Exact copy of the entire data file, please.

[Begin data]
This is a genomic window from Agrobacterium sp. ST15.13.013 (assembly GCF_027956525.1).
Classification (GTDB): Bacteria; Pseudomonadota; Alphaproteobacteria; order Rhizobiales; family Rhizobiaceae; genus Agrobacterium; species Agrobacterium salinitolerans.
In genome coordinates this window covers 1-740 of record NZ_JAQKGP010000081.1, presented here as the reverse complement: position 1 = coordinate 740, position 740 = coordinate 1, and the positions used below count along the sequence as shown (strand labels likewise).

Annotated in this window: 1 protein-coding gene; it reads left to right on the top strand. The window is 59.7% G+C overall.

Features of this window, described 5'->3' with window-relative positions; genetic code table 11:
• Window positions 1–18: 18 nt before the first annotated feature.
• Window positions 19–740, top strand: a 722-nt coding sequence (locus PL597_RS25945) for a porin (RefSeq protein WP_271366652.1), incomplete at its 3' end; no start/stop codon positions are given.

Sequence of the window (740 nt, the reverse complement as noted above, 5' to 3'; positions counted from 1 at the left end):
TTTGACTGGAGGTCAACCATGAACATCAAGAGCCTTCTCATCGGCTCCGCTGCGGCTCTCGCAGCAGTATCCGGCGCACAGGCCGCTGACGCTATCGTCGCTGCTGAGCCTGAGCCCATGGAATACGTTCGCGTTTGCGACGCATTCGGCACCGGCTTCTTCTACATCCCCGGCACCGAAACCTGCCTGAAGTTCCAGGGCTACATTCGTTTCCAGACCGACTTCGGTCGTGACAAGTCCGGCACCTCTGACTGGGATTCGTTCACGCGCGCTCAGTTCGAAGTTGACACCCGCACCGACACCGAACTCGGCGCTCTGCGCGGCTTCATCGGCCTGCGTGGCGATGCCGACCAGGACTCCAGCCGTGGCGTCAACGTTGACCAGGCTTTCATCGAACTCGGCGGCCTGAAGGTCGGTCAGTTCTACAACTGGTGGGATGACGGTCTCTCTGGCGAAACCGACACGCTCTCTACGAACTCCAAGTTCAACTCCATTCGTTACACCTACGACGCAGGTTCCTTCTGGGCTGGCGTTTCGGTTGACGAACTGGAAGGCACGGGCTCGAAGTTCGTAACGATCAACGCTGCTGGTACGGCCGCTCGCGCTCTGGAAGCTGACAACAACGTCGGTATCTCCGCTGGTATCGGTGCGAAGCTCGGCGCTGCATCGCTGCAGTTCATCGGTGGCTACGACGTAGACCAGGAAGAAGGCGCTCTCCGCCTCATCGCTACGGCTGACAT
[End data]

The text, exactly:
This is a genomic window from Agrobacterium sp. ST15.13.013 (assembly GCF_027956525.1).
Classification (GTDB): Bacteria; Pseudomonadota; Alphaproteobacteria; order Rhizobiales; family Rhizobiaceae; genus Agrobacterium; species Agrobacterium salinitolerans.
In genome coordinates this window covers 1-740 of record NZ_JAQKGP010000081.1, presented here as the reverse complement: position 1 = coordinate 740, position 740 = coordinate 1, and the positions used below count along the sequence as shown (strand labels likewise).

Annotated in this window: 1 protein-coding gene; it reads left to right on the top strand. The window is 59.7% G+C overall.

Features of this window, described 5'->3' with window-relative positions; genetic code table 11:
• Window positions 1–18: 18 nt before the first annotated feature.
• Window positions 19–740, top strand: a 722-nt coding sequence (locus PL597_RS25945) for a porin (RefSeq protein WP_271366652.1), incomplete at its 3' end; no start/stop codon positions are given.

Sequence of the window (740 nt, the reverse complement as noted above, 5' to 3'; positions counted from 1 at the left end):
TTTGACTGGAGGTCAACCATGAACATCAAGAGCCTTCTCATCGGCTCCGCTGCGGCTCTCGCAGCAGTATCCGGCGCACAGGCCGCTGACGCTATCGTCGCTGCTGAGCCTGAGCCCATGGAATACGTTCGCGTTTGCGACGCATTCGGCACCGGCTTCTTCTACATCCCCGGCACCGAAACCTGCCTGAAGTTCCAGGGCTACATTCGTTTCCAGACCGACTTCGGTCGTGACAAGTCCGGCACCTCTGACTGGGATTCGTTCACGCGCGCTCAGTTCGAAGTTGACACCCGCACCGACACCGAACTCGGCGCTCTGCGCGGCTTCATCGGCCTGCGTGGCGATGCCGACCAGGACTCCAGCCGTGGCGTCAACGTTGACCAGGCTTTCATCGAACTCGGCGGCCTGAAGGTCGGTCAGTTCTACAACTGGTGGGATGACGGTCTCTCTGGCGAAACCGACACGCTCTCTACGAACTCCAAGTTCAACTCCATTCGTTACACCTACGACGCAGGTTCCTTCTGGGCTGGCGTTTCGGTTGACGAACTGGAAGGCACGGGCTCGAAGTTCGTAACGATCAACGCTGCTGGTACGGCCGCTCGCGCTCTGGAAGCTGACAACAACGTCGGTATCTCCGCTGGTATCGGTGCGAAGCTCGGCGCTGCATCGCTGCAGTTCATCGGTGGCTACGACGTAGACCAGGAAGAAGGCGCTCTCCGCCTCATCGCTACGGCTGACAT